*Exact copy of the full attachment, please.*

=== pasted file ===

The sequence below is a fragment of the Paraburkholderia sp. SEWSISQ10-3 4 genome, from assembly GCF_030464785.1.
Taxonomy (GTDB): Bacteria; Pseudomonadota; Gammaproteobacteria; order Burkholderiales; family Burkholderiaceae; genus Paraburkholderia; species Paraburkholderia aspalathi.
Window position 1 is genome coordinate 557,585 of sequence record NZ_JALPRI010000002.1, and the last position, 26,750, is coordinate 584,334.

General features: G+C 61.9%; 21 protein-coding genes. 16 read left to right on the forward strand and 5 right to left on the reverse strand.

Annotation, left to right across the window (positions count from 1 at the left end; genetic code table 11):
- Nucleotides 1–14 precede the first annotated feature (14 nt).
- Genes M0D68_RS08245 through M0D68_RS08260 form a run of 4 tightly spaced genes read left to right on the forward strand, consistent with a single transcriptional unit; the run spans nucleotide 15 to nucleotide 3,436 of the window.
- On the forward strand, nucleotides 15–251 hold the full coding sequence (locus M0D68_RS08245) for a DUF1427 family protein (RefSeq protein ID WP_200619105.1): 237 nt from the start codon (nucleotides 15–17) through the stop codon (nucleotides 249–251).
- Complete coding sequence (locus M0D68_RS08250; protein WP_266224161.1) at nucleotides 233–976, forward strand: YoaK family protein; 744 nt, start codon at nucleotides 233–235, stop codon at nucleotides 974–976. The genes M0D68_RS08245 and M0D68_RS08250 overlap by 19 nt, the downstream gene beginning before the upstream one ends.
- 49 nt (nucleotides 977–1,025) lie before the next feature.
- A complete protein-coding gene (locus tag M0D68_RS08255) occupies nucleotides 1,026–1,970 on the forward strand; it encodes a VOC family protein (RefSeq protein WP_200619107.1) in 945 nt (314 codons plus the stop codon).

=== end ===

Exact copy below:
The sequence below is a fragment of the Paraburkholderia sp. SEWSISQ10-3 4 genome, from assembly GCF_030464785.1.
Taxonomy (GTDB): Bacteria; Pseudomonadota; Gammaproteobacteria; order Burkholderiales; family Burkholderiaceae; genus Paraburkholderia; species Paraburkholderia aspalathi.
Window position 1 is genome coordinate 557,585 of sequence record NZ_JALPRI010000002.1, and the last position, 26,750, is coordinate 584,334.

General features: G+C 61.9%; 21 protein-coding genes. 16 read left to right on the forward strand and 5 right to left on the reverse strand.

Annotation, left to right across the window (positions count from 1 at the left end; genetic code table 11):
- Nucleotides 1–14 precede the first annotated feature (14 nt).
- Genes M0D68_RS08245 through M0D68_RS08260 form a run of 4 tightly spaced genes read left to right on the forward strand, consistent with a single transcriptional unit; the run spans nucleotide 15 to nucleotide 3,436 of the window.
- On the forward strand, nucleotides 15–251 hold the full coding sequence (locus M0D68_RS08245) for a DUF1427 family protein (RefSeq protein ID WP_200619105.1): 237 nt from the start codon (nucleotides 15–17) through the stop codon (nucleotides 249–251).
- Complete coding sequence (locus M0D68_RS08250; protein WP_266224161.1) at nucleotides 233–976, forward strand: YoaK family protein; 744 nt, start codon at nucleotides 233–235, stop codon at nucleotides 974–976. The genes M0D68_RS08245 and M0D68_RS08250 overlap by 19 nt, the downstream gene beginning before the upstream one ends.
- 49 nt (nucleotides 977–1,025) lie before the next feature.
- A complete protein-coding gene (locus tag M0D68_RS08255) occupies nucleotides 1,026–1,970 on the forward strand; it encodes a VOC family protein (RefSeq protein WP_200619107.1) in 945 nt (314 codons plus the stop codon).